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Long-term care can be a depressing subject. Most of us tend not to think about it. However, we cannot long avoid it as the 76 million baby boomers begin reaching older ages in a few short years. According to projections, in 40 years, those aged 65 to 84 (numbering 31.6 million in 2005) will more than double, and those 85 plus (about 5.1 million in 2005), who are more at risk of dependency, will more than triple (U.S. Census Bureau, 2004 and 2006). Heavy reliance on Medicaid, already the second largest budget item in most states, would not appear viable. If we could design better ways of paying for it, perhaps more of us would be inclined to plan. And plan we should.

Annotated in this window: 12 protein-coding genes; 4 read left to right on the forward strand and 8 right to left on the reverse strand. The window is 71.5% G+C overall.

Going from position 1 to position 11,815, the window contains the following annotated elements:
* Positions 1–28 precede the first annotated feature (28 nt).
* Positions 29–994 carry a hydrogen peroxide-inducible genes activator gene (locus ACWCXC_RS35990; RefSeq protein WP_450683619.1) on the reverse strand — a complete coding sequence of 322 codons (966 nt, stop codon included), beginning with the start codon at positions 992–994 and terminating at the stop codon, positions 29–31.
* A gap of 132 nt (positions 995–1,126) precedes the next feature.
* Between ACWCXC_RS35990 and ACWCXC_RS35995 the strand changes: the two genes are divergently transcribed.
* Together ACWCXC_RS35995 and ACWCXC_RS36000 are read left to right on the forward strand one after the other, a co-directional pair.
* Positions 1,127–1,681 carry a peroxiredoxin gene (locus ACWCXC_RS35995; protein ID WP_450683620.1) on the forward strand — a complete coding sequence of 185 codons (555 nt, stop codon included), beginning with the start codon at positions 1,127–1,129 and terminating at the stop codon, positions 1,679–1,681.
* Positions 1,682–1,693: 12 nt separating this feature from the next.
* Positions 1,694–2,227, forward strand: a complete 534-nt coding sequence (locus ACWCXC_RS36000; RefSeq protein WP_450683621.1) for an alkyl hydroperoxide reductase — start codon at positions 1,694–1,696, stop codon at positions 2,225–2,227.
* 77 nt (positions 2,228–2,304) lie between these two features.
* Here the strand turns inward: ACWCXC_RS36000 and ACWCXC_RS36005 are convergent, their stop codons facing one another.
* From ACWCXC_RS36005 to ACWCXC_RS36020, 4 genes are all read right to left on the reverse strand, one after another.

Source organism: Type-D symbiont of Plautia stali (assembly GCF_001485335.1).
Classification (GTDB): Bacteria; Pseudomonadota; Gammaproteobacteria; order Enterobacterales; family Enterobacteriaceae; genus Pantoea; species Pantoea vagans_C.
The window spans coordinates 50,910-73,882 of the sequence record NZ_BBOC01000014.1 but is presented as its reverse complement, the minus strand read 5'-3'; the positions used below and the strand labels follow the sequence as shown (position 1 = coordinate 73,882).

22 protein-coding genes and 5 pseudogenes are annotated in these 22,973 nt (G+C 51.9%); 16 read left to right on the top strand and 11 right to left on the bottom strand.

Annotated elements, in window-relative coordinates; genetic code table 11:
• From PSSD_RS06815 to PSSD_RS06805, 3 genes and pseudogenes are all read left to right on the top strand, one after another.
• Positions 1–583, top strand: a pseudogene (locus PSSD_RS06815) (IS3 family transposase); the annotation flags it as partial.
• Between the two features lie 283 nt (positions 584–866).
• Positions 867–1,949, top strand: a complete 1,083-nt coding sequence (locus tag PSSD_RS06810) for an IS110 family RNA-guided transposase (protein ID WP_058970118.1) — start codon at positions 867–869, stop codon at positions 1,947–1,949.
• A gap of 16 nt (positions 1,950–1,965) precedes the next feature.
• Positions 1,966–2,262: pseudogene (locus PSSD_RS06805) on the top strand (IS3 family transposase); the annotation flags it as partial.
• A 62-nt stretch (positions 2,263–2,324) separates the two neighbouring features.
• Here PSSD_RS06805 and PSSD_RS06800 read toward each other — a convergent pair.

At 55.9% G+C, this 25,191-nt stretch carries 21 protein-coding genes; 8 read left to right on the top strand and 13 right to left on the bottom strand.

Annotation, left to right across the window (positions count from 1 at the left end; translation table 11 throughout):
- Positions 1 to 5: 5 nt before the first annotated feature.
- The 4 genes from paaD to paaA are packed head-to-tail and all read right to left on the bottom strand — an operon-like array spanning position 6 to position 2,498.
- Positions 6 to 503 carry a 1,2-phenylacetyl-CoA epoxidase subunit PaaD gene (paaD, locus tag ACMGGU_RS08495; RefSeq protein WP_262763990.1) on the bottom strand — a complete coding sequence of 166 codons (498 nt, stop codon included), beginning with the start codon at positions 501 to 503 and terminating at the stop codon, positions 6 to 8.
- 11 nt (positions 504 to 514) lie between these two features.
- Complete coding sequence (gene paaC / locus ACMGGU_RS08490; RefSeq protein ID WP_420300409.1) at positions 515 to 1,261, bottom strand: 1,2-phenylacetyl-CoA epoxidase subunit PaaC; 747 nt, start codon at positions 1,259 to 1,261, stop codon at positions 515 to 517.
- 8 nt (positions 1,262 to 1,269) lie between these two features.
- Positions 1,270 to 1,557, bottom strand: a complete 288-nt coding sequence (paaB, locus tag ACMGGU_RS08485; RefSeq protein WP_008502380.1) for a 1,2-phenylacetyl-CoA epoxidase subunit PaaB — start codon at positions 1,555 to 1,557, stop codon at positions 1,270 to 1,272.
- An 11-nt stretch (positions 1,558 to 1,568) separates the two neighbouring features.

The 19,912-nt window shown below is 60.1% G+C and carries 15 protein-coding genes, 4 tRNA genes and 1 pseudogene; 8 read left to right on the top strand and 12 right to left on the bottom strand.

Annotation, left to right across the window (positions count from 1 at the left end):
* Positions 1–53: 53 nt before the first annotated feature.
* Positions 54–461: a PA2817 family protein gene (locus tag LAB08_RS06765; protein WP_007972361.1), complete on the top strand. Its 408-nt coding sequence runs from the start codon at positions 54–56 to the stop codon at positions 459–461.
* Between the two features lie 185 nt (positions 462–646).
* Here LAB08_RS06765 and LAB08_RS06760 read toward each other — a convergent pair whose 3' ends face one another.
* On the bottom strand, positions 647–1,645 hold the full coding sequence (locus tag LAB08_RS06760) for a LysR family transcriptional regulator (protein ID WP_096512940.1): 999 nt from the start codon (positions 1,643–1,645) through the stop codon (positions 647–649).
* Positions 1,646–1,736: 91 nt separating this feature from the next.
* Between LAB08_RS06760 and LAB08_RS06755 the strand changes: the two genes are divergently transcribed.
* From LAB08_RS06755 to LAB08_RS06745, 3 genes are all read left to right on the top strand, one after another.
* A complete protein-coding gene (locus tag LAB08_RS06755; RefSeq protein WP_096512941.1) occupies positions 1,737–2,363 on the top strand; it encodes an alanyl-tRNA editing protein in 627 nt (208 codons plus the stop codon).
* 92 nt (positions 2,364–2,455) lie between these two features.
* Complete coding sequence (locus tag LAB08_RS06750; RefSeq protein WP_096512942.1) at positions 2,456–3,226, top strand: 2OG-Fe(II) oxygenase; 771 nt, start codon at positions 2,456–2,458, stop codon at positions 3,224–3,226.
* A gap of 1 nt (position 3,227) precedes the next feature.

Georgetown University Long-Term Care Financing Project, Working Paper No. 7, June 2007.



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